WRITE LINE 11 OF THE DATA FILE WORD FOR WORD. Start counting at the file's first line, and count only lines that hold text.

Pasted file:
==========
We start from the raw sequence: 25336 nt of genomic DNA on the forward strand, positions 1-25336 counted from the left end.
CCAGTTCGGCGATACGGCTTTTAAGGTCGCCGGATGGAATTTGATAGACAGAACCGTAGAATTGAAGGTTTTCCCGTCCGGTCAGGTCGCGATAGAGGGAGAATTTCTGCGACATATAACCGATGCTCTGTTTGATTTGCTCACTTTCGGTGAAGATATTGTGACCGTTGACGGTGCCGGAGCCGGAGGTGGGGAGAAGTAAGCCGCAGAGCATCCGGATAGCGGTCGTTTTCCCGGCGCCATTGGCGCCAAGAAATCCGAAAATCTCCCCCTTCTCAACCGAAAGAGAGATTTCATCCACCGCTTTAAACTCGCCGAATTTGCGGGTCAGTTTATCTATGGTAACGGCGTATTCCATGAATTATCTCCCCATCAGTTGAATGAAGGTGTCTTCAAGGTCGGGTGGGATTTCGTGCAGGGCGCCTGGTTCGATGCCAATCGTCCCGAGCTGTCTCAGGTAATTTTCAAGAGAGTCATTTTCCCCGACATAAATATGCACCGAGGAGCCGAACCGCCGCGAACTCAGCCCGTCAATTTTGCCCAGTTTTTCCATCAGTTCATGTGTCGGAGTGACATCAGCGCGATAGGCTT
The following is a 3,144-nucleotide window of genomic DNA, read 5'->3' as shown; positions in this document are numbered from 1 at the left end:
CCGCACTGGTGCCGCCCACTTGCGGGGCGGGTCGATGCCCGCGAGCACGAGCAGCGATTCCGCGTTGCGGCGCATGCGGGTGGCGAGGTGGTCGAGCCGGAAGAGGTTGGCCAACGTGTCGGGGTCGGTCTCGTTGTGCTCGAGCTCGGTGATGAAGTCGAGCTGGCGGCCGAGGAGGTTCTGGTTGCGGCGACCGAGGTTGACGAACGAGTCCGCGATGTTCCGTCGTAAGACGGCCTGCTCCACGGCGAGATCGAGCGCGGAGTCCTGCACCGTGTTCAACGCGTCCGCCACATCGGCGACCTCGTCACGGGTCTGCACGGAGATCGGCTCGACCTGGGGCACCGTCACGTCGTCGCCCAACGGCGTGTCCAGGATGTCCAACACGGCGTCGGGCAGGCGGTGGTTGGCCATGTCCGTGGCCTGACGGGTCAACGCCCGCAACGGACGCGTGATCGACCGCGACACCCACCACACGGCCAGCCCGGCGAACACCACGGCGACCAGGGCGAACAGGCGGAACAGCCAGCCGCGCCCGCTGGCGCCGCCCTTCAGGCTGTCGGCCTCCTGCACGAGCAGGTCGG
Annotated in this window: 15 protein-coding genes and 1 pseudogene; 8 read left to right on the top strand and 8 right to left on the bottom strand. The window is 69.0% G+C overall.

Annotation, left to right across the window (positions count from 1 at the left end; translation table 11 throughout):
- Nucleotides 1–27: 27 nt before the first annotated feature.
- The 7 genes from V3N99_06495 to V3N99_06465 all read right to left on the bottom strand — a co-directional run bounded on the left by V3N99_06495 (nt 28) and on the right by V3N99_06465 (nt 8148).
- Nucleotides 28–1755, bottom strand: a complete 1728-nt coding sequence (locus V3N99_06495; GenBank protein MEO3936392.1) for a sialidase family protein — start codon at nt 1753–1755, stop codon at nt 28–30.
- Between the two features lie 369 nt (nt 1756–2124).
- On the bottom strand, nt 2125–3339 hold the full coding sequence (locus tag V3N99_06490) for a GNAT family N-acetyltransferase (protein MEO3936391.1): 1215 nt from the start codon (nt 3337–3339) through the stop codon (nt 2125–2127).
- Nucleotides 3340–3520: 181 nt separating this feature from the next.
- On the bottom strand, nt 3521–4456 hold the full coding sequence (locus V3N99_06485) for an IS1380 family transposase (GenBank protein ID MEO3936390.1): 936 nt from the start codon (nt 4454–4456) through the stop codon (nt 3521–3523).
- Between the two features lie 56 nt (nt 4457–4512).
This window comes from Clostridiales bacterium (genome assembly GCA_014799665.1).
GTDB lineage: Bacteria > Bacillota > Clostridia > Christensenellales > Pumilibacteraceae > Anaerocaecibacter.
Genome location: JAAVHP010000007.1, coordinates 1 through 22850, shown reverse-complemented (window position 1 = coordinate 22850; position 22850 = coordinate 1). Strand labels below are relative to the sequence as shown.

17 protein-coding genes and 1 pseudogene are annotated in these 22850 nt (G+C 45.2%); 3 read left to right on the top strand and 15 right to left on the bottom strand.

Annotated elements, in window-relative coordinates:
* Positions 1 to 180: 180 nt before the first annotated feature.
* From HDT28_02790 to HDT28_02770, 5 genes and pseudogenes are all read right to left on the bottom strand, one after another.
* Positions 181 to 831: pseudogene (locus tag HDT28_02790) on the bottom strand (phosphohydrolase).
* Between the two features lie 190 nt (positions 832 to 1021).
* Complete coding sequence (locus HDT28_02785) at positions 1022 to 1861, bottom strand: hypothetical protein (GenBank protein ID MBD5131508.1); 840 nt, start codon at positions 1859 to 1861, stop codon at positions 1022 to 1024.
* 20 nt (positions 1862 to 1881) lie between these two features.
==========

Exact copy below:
- On the bottom strand, nt 2125–3339 hold the full coding sequence (locus tag V3N99_06490) for a GNAT family N-acetyltransferase (protein MEO3936391.1): 1215 nt from the start codon (nt 3337–3339) through the stop codon (nt 2125–2127).